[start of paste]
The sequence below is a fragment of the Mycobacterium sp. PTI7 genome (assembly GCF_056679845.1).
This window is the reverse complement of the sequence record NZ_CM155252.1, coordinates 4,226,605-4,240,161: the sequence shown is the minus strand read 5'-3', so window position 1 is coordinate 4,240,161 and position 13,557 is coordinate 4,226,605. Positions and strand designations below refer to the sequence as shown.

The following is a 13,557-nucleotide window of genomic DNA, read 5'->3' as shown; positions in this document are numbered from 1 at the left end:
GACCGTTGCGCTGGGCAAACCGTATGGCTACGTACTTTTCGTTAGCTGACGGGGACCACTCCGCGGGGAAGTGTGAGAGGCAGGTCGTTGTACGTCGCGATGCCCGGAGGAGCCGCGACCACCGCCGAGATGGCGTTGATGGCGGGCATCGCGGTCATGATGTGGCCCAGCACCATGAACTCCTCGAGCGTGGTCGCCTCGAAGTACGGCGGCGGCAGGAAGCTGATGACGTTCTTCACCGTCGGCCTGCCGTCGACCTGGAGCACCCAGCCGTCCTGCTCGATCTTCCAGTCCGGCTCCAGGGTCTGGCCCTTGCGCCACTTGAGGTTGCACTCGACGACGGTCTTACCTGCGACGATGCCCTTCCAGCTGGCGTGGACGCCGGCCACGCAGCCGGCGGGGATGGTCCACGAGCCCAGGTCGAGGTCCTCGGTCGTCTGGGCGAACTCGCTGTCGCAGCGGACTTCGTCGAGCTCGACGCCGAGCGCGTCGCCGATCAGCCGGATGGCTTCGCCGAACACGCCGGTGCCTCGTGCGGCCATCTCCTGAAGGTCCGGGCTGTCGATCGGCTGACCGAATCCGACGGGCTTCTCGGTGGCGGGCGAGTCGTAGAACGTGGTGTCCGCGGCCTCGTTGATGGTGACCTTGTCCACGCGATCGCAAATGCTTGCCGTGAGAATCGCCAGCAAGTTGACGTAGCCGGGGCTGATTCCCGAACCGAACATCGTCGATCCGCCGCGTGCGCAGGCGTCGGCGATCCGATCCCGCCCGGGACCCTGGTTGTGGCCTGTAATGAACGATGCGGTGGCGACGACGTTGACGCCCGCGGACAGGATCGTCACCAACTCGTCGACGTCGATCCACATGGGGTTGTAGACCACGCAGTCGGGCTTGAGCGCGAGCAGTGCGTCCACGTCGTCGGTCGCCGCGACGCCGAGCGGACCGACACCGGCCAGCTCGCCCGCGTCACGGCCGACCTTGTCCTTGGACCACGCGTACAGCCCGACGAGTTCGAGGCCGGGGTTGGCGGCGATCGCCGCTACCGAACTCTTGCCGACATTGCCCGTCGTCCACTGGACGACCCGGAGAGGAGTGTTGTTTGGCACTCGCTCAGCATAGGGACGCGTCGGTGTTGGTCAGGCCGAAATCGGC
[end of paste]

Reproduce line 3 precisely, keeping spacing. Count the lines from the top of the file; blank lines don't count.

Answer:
The following is a 13,557-nucleotide window of genomic DNA, read 5'->3' as shown; positions in this document are numbered from 1 at the left end: